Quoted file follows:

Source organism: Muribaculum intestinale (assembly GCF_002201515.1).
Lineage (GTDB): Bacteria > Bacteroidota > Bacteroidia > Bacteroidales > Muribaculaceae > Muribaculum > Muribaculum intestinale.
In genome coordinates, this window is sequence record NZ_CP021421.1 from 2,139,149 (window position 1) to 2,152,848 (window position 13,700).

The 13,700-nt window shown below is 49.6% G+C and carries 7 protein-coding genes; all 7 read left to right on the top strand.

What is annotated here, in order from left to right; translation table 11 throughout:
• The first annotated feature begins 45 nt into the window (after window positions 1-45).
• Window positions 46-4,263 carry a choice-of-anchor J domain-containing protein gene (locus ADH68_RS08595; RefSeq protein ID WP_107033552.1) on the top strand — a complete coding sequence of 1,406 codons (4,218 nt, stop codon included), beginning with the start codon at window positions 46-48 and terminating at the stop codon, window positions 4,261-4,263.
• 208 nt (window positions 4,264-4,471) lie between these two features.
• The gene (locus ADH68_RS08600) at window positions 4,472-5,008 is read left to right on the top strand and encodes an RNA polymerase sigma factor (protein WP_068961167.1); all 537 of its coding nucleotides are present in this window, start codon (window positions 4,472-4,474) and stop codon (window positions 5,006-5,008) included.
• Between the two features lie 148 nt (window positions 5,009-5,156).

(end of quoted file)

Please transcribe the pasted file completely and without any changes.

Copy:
Source organism: Muribaculum intestinale (assembly GCF_002201515.1).
Lineage (GTDB): Bacteria > Bacteroidota > Bacteroidia > Bacteroidales > Muribaculaceae > Muribaculum > Muribaculum intestinale.
In genome coordinates, this window is sequence record NZ_CP021421.1 from 2,139,149 (window position 1) to 2,152,848 (window position 13,700).

The 13,700-nt window shown below is 49.6% G+C and carries 7 protein-coding genes; all 7 read left to right on the top strand.

What is annotated here, in order from left to right; translation table 11 throughout:
• The first annotated feature begins 45 nt into the window (after window positions 1-45).
• Window positions 46-4,263 carry a choice-of-anchor J domain-containing protein gene (locus ADH68_RS08595; RefSeq protein ID WP_107033552.1) on the top strand — a complete coding sequence of 1,406 codons (4,218 nt, stop codon included), beginning with the start codon at window positions 46-48 and terminating at the stop codon, window positions 4,261-4,263.
• 208 nt (window positions 4,264-4,471) lie between these two features.
• The gene (locus ADH68_RS08600) at window positions 4,472-5,008 is read left to right on the top strand and encodes an RNA polymerase sigma factor (protein WP_068961167.1); all 537 of its coding nucleotides are present in this window, start codon (window positions 4,472-4,474) and stop codon (window positions 5,006-5,008) included.
• Between the two features lie 148 nt (window positions 5,009-5,156).